Doctor Who: “Before the Flood”

It’s all about paradoxes this season so far. In the opening two-parter, we got the Grandfather Paradox: if you go back in time and kill your own grandfather, how can you have been born and then gone back in time to kill your own grandfather? It was a softer version — if you go back in time and kill Davros before he creates the Daleks, then the Daleks will never have existed and given you a reason to go back in time and kill Davros — but the same principle. This time around it’s the Bootstrap Paradox: if you go back in time and hand Beethoven a modern copy of the sheet music for his Fifth Symphony before he actually wrote it, so that all he has to do is copy it out…who actually wrote it?

If the paradox is slightly less clear this time out (requiring the Doctor to explain it through the fourth wall at the beginning of the episode), well, so is everything else, really. There’s the nagging feeling throughout that something is missing, that there’s a piece or two or three left unexplained and perhaps inexplicable, given the absurdities and impossibilities of time travel. A friend of mine raised the question of why O’Donnell’s ghost doesn’t appear in the future until she’s killed in the past. She’d already been killed years earlier than anyone else, right after the creepily subservient Tivolian, in fact, so why wasn’t her ghost hanging around the base before it was even built? Perhaps the answer is something to do with the technology animating the ghosts, and when it starts to project them, but since this is never quite clarified either (why are ghosts mouthing words a more efficient means of interstellar communication than, say, a radio transmitter?), who knows? Or maybe it’s something to do with our point of view, or the Doctor’s: if changing history through time travel involves slipping between infinite universes that all vary slightly from one another, perhaps we don’t see the new ghost until we slip into the universe where she didn’t stay in the TARDIS but stepped outside instead.

Really, very little of the so-called Fisher King’s plan makes much sense to me either, but it’s tough to concentrate on puzzling it out when his giant wobbly puppet head and cowl are so distracting. At least it’s a practical effect, and an ambitiously designed one. If last week’s classic series motifs were bases under siege and running through corridors, this week’s include endearingly unconvincing monsters and villains that spend a little too much time revealing their plans through monologues rather than shooting first and asking questions later.

One mystery that perplexed me on first viewing made more sense on second; presumably the attempted TARDIS trip that causes Bennett and the Doctor to cross their own timestream is what ends up giving the Doctor time to create his holographic ghost and to prepare a trap for the Fisher King. It does seem a little excessive — though spectacular — to blow up a dam and flood an entire landscape in order to kill a single alien, even a very tall and Gigeresque one.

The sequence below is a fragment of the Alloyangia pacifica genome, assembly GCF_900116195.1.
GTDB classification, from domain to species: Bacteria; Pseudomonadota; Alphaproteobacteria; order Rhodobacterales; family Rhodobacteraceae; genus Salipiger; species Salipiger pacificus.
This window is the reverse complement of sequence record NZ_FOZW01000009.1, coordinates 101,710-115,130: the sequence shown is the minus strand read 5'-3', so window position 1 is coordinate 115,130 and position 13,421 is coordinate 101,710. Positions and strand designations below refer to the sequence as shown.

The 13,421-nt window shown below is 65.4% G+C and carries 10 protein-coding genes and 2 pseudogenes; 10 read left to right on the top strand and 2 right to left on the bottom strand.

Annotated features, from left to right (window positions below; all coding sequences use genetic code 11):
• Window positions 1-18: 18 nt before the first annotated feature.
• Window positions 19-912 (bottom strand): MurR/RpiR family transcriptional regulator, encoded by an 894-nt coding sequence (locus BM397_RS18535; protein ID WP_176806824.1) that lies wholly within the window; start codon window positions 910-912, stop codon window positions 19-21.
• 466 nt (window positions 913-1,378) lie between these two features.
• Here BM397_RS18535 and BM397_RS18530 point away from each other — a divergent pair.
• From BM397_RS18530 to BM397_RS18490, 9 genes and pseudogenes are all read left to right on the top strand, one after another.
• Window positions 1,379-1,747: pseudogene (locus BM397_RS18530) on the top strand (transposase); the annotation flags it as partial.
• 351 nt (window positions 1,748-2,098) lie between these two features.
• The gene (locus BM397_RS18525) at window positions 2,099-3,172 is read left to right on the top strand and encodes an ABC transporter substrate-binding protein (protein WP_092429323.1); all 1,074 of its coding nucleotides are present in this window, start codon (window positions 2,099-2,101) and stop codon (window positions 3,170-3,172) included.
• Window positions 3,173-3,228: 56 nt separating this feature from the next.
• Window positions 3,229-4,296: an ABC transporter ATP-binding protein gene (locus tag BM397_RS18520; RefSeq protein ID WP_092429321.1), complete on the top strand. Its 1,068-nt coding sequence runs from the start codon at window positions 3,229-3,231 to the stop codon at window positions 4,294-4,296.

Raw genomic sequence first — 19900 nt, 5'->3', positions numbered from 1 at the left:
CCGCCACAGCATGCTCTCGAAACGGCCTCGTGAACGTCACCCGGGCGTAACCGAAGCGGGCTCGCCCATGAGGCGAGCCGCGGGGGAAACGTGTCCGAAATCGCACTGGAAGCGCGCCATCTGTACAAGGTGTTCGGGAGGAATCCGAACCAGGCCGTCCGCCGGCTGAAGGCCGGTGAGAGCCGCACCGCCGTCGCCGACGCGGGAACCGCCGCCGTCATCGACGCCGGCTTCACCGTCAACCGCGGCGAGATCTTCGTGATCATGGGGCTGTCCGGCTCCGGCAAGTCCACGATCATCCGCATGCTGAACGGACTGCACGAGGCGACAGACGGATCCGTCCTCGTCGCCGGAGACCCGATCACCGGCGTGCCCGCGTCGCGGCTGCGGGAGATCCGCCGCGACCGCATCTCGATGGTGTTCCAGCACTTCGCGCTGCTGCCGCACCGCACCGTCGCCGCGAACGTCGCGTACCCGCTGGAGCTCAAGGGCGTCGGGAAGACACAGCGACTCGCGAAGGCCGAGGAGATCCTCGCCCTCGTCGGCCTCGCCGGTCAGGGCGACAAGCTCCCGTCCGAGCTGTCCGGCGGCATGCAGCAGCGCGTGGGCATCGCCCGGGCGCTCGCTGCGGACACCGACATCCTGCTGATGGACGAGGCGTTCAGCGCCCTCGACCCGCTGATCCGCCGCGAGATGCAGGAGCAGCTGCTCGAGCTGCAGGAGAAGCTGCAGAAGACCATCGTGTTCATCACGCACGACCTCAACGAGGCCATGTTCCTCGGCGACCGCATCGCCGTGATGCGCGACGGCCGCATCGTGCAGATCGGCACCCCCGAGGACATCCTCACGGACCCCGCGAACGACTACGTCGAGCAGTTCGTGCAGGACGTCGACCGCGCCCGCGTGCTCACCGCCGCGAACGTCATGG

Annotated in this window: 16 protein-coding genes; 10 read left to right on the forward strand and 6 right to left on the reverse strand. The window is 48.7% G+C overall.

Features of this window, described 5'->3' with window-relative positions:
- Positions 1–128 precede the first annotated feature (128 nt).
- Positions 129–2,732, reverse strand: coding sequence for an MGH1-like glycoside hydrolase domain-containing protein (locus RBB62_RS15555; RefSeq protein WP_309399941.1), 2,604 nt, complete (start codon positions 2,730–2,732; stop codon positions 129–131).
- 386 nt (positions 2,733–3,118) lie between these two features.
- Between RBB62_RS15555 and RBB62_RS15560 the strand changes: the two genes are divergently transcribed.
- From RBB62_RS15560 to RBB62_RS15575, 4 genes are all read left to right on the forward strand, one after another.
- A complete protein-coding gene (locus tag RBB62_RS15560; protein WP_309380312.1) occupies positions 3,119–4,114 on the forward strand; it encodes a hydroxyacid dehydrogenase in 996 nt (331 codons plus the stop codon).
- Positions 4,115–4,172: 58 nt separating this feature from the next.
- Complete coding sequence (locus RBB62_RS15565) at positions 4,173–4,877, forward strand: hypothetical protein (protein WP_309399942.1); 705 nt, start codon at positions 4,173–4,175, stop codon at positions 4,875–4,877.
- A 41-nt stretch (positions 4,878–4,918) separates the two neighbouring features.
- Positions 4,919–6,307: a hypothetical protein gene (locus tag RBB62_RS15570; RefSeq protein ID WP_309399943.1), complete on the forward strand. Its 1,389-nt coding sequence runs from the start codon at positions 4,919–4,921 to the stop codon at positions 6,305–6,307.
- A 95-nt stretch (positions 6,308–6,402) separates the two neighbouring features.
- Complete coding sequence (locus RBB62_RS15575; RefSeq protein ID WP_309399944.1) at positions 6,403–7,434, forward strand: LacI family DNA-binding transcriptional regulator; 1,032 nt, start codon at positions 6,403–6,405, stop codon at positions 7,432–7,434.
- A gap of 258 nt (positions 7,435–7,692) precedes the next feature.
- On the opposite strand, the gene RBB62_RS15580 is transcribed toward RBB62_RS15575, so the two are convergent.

All that said, this is a surprisingly enjoyable second half. The structure, the characters, and the settings all seem vivid and fresh. There’s something appealing (though a bit random) about the Cold War village as a setting, about having a spacecraft parked incongruously in its midst and two actual aliens wandering around in it. Capaldi’s dialogue seems smoother this time, leaving out the “morning breath” joke. There’s time, since this is a two-parter, to stop and enjoy a few nice character moments, particularly the one where Lunn asks Clara what he should say to comfort her in a miniature reiteration of the Bootstrap Paradox. It’s a classic series story through and through — at root, it’s just an evil alien trying to invade Earth — and yet it doesn’t feel like one, and this time that’s not a bad thing.

So who did script the Doctor’s ghost? Who, for that matter, wrote Beethoven’s Fifth in the Doctor Who universe? These seem like intractable problems, but mainly if we assume (as most of us do every day — I know I do) that we have free will. If a symphony and a plan to vanquish an evil alien warlord are both things that require a brain to actively and deliberately choose to imagine them, then sure, there’s a paradox. But if we imagine that we are all part of and not separate from the universe, that the act of composing is in some way no different than the acts of recognizing, remembering, transcribing, or imitating, then maybe the notes of Beethoven’s Fifth are in a sense already written on that universe. Maybe they get inside our heads like four ideograms on the inside of a spaceship wall, just without a Fisher King to write them. Maybe this isn’t something we’re capable of noticing because we can’t travel in time…but if we could, we might find that every idea we think we’ve created has always been there in our heads, waiting to fall without a guiding hand into a particular shape the way a speck of dust from an exploding, expanding universe fell into the shape of the Earth.

Or maybe I’m just tripping out on that guitar-enhanced theme tune. We’ll probably get the illusion of free will back next week, but let’s hope we keep the guitar in the opening credits.